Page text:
Service Authority Maintains Aging Pipes


How likely is a major water main failure to happen in the valley?

The question comes after a major water main failure in Prince George's County, Md. There, more than 200,000 people rushed to get water before an emergency water pipe repair after crews originally said people would be without water for days.

Jesse Roach is the director of construction and field operations for the Augusta County Service Authority. Augusta County has about 400 miles of waterline, he said, and some of the pipes are 30 to 40 years old.

"Even the best pipe can deteriorate if the ground is kind of detrimental to that pipe," Roach said. "It can corrode it. It all just depends on the chemicals in the ground, essentially."

The Service Authority is on a cycle, checking all of the waterline in the county over a five- to eight-year period. They track, replace and repair pipes that are beginning to deteriorate.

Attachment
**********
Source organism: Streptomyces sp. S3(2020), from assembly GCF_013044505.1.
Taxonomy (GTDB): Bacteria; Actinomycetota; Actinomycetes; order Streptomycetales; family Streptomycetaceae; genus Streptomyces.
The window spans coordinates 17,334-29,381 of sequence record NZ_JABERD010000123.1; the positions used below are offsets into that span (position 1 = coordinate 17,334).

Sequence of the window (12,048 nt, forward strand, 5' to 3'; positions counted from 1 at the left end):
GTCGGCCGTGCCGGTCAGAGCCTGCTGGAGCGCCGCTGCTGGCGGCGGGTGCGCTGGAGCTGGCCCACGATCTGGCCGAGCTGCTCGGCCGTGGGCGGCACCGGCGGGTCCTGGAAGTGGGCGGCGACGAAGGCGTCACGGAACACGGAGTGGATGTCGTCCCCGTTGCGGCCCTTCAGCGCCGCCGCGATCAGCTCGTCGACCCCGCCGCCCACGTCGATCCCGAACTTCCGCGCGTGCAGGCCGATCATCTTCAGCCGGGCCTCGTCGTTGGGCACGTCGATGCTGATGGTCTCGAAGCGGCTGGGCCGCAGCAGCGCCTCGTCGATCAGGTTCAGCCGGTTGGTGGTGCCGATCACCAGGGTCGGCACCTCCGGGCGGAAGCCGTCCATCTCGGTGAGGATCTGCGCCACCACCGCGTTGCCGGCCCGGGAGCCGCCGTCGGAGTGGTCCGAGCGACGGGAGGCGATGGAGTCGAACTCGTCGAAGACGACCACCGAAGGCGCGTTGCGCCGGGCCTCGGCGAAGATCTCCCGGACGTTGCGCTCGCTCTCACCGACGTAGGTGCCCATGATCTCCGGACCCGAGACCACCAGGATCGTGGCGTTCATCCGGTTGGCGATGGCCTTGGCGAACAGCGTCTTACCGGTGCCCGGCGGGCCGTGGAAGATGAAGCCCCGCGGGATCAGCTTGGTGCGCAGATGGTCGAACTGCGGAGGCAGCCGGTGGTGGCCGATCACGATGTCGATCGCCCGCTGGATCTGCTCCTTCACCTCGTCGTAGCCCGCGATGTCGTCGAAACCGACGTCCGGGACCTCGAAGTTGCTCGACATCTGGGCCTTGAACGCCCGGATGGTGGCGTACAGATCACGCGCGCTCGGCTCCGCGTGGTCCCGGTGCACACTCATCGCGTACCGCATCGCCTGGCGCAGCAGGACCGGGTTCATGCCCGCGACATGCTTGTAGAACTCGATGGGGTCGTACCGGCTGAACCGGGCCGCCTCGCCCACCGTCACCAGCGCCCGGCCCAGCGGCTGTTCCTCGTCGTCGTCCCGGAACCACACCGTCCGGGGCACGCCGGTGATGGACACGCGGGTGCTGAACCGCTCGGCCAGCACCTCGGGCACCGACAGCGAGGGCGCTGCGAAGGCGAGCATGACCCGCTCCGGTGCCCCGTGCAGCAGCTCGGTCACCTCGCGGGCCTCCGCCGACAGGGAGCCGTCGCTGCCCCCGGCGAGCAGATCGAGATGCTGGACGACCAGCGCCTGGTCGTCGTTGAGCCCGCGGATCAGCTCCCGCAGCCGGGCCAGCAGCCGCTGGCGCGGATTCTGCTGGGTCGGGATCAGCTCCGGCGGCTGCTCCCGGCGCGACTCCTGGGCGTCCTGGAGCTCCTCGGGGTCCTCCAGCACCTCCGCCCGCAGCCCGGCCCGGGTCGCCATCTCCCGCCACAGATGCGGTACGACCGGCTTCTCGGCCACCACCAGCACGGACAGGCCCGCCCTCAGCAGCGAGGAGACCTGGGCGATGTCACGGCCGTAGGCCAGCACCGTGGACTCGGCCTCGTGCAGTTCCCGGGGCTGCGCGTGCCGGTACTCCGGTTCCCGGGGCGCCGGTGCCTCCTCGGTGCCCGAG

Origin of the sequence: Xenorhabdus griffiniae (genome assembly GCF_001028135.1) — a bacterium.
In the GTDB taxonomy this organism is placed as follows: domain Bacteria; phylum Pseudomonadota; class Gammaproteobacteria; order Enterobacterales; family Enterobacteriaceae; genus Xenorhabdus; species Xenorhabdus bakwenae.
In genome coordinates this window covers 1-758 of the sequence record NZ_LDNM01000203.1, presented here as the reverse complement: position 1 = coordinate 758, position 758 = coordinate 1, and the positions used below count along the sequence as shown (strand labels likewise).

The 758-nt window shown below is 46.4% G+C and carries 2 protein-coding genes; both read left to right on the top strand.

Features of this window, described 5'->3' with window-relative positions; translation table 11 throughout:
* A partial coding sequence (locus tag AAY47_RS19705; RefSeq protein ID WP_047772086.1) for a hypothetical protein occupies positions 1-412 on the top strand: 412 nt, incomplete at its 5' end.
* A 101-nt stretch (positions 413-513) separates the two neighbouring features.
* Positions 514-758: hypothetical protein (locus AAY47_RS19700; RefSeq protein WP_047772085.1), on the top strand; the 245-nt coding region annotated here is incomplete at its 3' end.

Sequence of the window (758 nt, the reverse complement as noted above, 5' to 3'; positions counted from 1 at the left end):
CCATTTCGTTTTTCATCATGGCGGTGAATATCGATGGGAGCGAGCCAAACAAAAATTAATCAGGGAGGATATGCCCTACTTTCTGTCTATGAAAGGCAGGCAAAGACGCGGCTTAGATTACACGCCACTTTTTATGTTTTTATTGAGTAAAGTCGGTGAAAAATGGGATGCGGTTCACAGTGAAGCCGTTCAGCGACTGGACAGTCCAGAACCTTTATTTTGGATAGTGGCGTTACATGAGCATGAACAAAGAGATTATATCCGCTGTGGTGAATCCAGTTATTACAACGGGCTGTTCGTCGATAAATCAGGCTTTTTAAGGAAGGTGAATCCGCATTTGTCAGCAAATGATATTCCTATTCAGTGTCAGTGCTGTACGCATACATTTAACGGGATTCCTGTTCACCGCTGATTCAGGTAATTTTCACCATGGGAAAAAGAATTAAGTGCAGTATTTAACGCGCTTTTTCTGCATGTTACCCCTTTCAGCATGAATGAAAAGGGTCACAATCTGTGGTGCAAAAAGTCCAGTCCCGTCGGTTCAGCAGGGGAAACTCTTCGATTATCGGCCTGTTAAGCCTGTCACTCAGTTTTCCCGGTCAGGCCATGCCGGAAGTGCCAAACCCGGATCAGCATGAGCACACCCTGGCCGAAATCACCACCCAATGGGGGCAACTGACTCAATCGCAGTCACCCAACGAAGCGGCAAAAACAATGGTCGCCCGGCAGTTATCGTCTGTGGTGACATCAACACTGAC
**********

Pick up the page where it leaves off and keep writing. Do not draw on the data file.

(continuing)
But Roach says just reacting to the problems is not enough. The situation in Maryland is a glaring example of what Roach says he is working to prevent.

"You're really going to eventually have problems," he said. "You're going to have that whole pipe with repair clamps all the way through it and it's just going to be a matter of time before something severe happens."

The pipes, Roach said, should last for about 60 years.


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